The transfer of an undertaking within the meaning of the labour law means the transfer of an undertaking or its unaffiliated, identifiable part (economic unit) to another person on the basis of an agreement, administrative or normative act, judgement of a court or another basis between parties outside contractual commitments thereof, as well as a merger, division or reorganisation of commercial companies.
The law also defines that legislation is to be applied to the transfer of ownership of a sea vessel if it is a part of an enterprise, but not separately for the transfer of ownership of one or more sea vessels. The rule that the acquirer should be located in EU, or that the undertaking remains in EU, should be observed.
In the case of a transfer of an undertaking, both the transferor and the acquirer have to inform their employee representatives (or the employees if employee representatives do not exist) about the transfer date or the expected transfer date (before the transfer takes place), the reasons behind it and the consequences of the transfer, as well as the measures which will be taken with respect to employees. The transferor of an undertaking has to inform employees not later than one month before the transfer of the undertaking, while the acquirer of an undertaking not later than one month before the transfer of the undertaking starts to directly affect the working conditions and employment provisions of the employees.
If any organisational, technological or social measures will be implemented in relation to the employees, the transferor or acquirer shall start consultations with employee representatives not later than three weeks in advance in order to reach agreement on these measures.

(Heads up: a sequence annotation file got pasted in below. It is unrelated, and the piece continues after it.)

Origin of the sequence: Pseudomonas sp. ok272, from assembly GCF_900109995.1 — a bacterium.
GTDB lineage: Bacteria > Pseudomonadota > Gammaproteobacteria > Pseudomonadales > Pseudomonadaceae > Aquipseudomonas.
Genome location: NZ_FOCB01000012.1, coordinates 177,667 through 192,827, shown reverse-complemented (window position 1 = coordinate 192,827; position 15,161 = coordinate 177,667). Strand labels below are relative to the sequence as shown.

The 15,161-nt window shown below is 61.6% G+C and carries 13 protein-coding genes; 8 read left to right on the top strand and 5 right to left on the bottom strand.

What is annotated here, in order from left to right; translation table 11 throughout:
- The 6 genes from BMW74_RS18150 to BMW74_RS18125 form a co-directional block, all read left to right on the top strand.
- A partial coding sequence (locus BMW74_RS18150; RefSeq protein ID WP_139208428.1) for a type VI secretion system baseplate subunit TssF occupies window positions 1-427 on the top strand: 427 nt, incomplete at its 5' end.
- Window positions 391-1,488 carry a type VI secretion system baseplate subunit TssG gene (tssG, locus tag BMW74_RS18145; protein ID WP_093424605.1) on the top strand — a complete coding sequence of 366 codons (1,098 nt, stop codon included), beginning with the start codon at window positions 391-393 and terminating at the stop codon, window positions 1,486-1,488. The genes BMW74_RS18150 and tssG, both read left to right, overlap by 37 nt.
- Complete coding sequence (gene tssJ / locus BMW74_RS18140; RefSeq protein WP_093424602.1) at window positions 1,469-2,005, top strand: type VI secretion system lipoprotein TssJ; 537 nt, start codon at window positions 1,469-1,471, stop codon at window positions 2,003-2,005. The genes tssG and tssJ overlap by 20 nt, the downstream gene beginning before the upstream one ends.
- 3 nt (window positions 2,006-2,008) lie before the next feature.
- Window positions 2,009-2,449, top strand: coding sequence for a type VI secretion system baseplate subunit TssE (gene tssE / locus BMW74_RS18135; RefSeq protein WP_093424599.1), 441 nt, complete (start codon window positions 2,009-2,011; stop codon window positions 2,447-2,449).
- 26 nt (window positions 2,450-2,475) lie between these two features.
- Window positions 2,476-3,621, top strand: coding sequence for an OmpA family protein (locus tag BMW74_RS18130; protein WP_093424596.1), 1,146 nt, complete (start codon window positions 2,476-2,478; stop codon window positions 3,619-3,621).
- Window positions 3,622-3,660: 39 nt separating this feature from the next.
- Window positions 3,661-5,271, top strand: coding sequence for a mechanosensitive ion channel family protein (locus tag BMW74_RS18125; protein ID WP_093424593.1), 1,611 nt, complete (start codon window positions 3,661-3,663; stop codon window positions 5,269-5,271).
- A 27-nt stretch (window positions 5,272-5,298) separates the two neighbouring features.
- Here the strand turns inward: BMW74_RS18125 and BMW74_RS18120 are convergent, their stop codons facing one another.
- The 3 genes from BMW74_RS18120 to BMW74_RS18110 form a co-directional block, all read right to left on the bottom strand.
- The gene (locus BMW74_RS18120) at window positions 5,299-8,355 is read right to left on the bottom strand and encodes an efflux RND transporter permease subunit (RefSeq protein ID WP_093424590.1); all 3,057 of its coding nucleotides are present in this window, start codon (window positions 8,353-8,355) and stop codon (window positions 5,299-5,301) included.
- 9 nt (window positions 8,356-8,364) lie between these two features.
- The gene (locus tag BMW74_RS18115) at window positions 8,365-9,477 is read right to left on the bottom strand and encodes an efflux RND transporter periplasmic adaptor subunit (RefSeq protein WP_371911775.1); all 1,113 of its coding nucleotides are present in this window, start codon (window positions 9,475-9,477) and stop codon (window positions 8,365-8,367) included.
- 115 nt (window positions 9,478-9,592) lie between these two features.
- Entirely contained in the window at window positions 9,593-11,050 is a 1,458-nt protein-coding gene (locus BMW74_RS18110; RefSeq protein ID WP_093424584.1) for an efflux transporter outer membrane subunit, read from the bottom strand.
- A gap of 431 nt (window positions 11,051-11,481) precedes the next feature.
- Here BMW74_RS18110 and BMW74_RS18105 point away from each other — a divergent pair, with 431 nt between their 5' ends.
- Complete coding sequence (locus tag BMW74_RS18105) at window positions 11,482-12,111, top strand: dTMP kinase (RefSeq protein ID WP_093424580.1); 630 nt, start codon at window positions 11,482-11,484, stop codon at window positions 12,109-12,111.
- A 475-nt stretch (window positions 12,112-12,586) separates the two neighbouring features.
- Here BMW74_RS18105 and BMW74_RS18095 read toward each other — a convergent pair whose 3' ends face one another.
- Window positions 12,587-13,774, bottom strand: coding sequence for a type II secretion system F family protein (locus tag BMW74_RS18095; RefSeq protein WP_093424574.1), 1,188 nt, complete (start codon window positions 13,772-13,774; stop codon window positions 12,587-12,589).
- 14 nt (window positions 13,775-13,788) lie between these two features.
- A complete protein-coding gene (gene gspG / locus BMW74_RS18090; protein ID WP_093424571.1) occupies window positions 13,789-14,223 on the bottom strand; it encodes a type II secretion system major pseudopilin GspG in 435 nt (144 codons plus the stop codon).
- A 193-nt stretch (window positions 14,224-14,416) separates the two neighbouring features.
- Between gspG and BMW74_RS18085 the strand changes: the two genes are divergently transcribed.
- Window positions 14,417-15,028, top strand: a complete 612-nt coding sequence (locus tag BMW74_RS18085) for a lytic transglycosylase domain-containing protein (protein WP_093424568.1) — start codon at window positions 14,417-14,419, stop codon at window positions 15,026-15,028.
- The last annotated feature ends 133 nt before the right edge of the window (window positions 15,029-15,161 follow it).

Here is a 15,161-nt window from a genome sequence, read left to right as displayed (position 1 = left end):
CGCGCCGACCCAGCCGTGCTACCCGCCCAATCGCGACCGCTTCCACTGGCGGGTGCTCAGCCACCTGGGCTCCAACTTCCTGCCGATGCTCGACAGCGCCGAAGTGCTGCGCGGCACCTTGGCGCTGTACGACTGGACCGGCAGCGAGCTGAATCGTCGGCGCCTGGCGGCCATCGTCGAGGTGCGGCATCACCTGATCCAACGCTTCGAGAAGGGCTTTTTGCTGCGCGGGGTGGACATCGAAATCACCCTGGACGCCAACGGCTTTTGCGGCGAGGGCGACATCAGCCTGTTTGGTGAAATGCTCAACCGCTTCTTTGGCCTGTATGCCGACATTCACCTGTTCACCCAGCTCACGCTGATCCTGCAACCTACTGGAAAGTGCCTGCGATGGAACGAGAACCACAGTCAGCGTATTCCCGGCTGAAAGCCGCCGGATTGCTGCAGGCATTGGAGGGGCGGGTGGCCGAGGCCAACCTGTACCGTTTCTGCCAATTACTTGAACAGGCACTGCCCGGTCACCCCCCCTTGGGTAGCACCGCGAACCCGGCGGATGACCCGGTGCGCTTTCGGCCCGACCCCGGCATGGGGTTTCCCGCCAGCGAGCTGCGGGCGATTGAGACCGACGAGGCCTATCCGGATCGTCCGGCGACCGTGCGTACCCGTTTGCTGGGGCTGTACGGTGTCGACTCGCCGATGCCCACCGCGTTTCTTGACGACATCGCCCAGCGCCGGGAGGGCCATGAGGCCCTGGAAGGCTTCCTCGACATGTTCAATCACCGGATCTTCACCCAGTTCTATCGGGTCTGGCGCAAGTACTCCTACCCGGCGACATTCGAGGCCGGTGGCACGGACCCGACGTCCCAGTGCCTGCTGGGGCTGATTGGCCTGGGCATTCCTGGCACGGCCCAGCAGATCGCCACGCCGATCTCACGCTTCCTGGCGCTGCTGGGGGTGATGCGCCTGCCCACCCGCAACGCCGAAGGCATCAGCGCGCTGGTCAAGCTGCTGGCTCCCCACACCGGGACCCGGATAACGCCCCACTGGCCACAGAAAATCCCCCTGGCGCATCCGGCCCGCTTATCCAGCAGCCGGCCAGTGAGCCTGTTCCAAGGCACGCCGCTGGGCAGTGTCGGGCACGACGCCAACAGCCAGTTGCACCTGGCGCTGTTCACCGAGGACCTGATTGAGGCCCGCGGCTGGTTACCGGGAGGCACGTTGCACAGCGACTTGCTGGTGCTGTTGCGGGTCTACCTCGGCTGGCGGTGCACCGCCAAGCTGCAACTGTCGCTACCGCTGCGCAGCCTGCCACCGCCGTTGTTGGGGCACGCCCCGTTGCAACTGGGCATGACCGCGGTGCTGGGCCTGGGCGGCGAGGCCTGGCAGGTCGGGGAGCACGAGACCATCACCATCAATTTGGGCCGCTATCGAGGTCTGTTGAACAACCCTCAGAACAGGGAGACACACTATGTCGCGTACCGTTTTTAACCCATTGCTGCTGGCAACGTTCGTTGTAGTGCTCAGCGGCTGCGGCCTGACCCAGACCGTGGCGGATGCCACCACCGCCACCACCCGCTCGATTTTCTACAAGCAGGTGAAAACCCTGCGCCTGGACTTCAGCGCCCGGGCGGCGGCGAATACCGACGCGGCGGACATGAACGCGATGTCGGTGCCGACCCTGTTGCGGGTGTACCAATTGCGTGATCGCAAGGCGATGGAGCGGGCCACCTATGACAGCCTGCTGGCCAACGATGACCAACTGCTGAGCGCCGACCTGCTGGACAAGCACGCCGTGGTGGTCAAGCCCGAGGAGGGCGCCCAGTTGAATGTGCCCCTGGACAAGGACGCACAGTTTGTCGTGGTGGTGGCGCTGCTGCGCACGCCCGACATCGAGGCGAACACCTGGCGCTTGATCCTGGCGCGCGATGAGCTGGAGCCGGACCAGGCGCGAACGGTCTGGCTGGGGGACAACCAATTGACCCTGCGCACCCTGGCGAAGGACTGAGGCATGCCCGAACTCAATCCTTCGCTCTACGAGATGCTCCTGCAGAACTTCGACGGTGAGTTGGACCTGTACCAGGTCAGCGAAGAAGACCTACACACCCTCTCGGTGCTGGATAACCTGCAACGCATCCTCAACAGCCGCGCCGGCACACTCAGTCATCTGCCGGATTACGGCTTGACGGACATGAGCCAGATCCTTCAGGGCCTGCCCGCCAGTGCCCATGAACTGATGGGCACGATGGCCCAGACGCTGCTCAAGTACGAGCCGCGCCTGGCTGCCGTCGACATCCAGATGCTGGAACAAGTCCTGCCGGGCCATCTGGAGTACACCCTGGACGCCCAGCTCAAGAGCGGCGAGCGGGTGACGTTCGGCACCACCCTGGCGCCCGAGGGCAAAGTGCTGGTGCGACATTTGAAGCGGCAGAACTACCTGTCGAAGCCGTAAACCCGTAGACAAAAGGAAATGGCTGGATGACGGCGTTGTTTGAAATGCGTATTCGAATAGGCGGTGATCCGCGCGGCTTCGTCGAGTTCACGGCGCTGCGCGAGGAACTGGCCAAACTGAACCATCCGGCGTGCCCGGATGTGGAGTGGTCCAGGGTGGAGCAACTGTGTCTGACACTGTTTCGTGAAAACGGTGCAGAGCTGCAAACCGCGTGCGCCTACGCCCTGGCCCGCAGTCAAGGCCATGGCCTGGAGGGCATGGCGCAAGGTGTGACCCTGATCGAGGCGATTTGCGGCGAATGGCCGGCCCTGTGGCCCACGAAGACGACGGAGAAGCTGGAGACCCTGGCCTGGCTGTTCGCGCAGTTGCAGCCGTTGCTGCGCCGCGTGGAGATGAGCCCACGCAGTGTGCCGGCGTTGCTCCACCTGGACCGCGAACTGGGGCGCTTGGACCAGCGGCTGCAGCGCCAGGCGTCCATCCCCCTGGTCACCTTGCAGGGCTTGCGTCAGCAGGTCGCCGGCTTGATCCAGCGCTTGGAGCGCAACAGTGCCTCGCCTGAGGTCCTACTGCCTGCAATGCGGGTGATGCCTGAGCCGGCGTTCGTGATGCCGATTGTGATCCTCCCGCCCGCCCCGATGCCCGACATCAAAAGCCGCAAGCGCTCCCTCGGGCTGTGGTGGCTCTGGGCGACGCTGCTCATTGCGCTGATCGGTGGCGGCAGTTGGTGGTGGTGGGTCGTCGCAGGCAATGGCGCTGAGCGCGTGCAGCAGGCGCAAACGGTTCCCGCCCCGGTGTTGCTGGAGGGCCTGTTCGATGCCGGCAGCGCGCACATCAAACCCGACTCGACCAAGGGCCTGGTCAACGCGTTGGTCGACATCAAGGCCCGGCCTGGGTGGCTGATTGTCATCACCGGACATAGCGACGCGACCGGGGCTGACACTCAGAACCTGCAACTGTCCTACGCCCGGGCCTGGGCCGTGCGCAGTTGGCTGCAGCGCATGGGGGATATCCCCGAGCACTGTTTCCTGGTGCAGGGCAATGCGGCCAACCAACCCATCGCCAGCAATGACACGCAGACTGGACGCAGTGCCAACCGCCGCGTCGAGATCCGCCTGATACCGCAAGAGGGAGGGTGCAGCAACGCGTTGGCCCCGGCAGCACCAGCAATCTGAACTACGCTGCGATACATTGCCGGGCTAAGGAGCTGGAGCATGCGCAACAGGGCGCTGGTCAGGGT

Employee representatives have a general right to receive timely information and consult with the employer before adoption of decisions that may affect the interests of employees, in particular their salary, working conditions and employment with the company.
The transferor and/or acquirer of an undertaking or an employer carrying out collective redundancy have to consult with their employees, but the extent to which the employer may choose any measures is not set by law.
In any case, if the employer chooses dismissal rather than other measures, it has to explain the reasons behind it.
In practice, consultation before public announcement rarely happens. In smaller enterprises sharing of information rather than proper consultation takes place.
Within the meaning of this law, informing refers to a process in which the employer transfers information to employee representatives, allowing them to become acquainted with the relevant issue and to investigate it, and consultation means the exchange of views and dialogue between employee representatives and the employer for the purpose of achieving agreement.
Cost covered byNot applicable
Involved actors other than national government
- Trade union
- Works council